Title: Plasma DHA Is Related to Sleep Timing and Duration in a Cohort of Mexican Adolescents.
Authors: Jansen, Erica C; Conroy, Deirdre A; Burgess, Helen J; O'Brien, Louise M; Cantoral, Alejandra; Téllez-Rojo, Martha María; Peterson, Karen E; Baylin, Ana
Published In J Nutr, (2020 03 01)
Abstract: Delayed sleep timing and short sleep duration represent a significant public health burden in adolescents. Whether intake of nutrients affects the pineal gland, where sleep/wake cycles are regulated, remains unclear.In a cross-sectional analysis, we investigated whether plasma concentrations of DHA and arachidonic acid (AA), long-chain fatty acids that can be obtained through diet, were related to sleep timing and duration in adolescents.The study population included 405 Mexico City adolescents (mean age ± SD = 14.2 ± 2.1 y; 48% males) who took part in a 2015-2016 follow-up visit as a part of an ongoing cohort study. Fatty acid concentrations were measured in plasma using GLC, as a percentage of total fatty acids. Sleep midpoint and duration were assessed with 7-d wrist actigraphy. We categorized DHA and AA plasma concentrations into quartiles (Q1-Q4; Q4 = highest fatty acids). We conducted cross-sectional linear regression analysis with sleep characteristics as separate outcomes and quartiles of DHA and AA as exposures, adjusting for sex, age, and BMI z-scores.Mean ± SD plasma DHA (as percentage of total fatty acids) was 1.2 ± 0.4%, whereas mean ± SD plasma AA was 6.2 ± 1.5%. In adjusted analysis, higher plasma DHA was linearly associated with longer sleep duration on the weekends; to illustrate, those in Q4 compared with Q1 had 32 min longer duration (95% CI: 7, 57; P trend = 0.005). Higher DHA was also associated with earlier sleep timing during weekdays and weekends, although in a nonlinear fashion. The largest difference was a 0.75-h (45-min) later sleep midpoint in Q2 compared with Q4 (95% CI: 0.36, 1.14).Plasma DHA was associated with earlier sleep timing and longer weekend sleep duration in Mexican adolescents. Whether DHA supplementation improves sleep in adolescent populations deserves consideration in randomized trials.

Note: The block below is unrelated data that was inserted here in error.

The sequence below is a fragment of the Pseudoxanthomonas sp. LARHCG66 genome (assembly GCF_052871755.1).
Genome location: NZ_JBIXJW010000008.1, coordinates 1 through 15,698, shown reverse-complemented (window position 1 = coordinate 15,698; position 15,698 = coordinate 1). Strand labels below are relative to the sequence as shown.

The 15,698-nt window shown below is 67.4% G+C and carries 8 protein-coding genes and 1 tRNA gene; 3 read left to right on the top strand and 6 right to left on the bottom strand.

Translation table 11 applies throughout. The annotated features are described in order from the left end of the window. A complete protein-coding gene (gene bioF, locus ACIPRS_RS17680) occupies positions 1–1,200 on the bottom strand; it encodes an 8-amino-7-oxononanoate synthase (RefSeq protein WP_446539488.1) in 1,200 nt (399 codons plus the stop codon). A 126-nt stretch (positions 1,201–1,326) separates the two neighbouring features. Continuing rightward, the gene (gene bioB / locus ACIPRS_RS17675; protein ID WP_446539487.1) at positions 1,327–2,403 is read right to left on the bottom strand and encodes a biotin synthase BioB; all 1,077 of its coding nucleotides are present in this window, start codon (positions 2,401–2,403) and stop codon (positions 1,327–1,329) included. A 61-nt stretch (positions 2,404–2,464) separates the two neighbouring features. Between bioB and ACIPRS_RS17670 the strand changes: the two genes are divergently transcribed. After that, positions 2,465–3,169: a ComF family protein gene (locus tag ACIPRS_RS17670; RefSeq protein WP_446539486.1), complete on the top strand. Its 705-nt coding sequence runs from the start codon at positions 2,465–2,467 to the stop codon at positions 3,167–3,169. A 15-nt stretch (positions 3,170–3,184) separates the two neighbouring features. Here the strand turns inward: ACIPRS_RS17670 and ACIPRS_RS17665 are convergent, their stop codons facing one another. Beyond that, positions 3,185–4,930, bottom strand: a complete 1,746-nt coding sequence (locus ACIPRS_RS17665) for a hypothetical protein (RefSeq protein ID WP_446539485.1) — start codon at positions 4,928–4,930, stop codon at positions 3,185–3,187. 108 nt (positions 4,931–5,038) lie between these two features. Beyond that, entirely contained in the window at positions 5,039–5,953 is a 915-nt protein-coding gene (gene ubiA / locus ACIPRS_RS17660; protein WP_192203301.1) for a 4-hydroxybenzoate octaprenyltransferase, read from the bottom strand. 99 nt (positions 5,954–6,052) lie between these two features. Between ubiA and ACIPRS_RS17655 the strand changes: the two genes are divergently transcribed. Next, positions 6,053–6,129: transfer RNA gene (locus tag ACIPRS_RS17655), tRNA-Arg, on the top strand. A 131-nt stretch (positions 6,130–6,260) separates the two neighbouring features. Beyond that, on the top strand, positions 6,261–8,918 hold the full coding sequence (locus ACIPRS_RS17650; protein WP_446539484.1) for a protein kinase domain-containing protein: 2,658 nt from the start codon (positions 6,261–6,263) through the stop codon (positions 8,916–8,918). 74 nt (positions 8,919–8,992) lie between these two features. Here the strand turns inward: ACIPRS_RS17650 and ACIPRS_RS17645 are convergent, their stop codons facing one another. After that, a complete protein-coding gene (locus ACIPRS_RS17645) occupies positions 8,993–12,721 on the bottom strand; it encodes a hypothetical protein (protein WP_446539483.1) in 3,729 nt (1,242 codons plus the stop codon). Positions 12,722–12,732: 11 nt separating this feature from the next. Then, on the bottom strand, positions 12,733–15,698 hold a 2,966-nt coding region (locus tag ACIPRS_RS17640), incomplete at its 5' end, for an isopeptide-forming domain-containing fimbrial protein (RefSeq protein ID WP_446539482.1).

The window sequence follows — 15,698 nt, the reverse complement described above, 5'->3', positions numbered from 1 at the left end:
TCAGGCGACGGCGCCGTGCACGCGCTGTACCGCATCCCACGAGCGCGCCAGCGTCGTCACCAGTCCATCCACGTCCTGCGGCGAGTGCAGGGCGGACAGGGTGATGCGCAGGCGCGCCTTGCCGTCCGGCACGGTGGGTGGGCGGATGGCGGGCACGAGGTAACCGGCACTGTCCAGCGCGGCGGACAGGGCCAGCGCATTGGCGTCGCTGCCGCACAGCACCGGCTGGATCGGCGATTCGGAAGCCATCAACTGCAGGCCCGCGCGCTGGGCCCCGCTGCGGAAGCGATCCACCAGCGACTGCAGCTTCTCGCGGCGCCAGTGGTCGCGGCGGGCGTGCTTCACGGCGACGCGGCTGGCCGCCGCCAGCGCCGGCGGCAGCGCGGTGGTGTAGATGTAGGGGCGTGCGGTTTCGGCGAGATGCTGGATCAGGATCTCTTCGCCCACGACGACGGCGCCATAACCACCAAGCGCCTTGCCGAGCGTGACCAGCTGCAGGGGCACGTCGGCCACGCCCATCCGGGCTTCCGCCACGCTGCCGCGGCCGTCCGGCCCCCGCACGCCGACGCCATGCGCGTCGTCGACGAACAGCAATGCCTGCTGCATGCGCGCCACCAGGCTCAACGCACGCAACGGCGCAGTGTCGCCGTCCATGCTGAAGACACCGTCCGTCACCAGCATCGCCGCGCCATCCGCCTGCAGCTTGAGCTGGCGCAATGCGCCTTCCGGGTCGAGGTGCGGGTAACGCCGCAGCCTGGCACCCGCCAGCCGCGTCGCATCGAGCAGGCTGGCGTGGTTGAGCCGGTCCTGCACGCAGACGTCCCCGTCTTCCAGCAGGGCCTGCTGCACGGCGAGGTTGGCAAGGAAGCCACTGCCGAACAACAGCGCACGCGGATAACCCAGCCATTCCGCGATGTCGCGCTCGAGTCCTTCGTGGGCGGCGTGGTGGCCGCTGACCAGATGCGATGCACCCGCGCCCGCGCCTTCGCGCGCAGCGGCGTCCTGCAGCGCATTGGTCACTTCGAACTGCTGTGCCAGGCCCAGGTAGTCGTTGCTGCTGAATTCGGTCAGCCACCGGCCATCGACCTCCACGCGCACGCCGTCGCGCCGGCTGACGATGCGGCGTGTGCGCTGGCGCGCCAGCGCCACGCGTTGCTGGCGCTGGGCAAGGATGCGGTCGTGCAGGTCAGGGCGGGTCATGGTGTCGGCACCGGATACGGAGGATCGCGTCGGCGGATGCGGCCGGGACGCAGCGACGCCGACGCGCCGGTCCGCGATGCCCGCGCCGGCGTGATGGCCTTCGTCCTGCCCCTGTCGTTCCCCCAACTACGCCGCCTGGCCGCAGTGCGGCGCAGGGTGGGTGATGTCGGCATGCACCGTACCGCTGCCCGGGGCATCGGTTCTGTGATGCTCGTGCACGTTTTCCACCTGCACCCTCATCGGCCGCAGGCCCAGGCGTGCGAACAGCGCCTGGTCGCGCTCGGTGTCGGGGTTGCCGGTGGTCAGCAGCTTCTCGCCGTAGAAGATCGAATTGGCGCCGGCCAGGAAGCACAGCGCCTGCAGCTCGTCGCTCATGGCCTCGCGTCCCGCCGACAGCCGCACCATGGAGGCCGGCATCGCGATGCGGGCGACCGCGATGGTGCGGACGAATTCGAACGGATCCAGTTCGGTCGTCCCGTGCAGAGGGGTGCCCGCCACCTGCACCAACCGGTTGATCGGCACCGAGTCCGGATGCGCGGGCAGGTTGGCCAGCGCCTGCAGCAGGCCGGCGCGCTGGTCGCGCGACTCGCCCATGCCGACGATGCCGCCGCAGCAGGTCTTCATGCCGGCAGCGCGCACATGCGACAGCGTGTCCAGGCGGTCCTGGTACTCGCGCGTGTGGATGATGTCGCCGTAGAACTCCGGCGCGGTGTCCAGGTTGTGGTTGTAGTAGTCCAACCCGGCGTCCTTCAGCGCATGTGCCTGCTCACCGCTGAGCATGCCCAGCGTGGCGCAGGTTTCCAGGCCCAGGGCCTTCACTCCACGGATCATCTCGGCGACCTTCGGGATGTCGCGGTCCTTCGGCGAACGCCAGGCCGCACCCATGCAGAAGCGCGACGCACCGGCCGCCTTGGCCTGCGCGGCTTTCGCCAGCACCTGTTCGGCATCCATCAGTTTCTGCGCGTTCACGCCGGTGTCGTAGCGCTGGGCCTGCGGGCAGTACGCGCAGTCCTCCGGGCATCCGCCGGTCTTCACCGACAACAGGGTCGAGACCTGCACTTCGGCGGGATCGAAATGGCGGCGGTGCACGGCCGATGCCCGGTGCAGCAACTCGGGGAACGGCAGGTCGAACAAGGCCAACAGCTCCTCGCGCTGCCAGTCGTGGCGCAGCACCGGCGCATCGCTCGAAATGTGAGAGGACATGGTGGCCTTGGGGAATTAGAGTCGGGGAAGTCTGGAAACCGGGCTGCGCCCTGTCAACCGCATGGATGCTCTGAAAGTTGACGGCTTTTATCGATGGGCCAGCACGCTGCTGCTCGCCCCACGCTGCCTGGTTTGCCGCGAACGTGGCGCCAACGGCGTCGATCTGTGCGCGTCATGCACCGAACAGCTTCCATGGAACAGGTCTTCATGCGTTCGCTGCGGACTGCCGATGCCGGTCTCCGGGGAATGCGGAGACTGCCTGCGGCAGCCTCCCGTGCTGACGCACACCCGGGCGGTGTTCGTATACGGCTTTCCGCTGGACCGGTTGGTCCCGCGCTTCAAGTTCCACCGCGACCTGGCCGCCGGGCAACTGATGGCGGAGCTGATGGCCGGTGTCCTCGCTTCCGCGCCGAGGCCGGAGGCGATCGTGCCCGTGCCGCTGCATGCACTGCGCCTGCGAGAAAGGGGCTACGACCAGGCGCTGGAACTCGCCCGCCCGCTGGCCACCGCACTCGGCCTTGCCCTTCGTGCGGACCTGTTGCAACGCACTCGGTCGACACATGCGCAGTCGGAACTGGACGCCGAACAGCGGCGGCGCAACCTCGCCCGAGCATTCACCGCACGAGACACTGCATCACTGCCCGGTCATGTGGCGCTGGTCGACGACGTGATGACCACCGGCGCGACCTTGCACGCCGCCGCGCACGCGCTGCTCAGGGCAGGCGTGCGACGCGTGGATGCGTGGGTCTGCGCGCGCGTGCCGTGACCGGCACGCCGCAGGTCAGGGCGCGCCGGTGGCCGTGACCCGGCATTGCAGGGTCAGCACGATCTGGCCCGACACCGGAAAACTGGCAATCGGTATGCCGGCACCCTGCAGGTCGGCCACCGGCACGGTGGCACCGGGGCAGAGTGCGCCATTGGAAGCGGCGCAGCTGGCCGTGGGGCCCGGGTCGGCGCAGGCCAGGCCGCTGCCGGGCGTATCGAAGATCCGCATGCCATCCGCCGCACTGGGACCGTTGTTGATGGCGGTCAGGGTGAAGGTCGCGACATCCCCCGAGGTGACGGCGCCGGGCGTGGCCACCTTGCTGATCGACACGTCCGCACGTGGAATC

PubMed ID: 31758194
MeSH Terms: Actigraphy; Adolescent; Child; Cohort Studies; Cross-Sectional Studies; Docosahexaenoic Acids/blood*; Female; Humans; Male; Mexico; Sleep*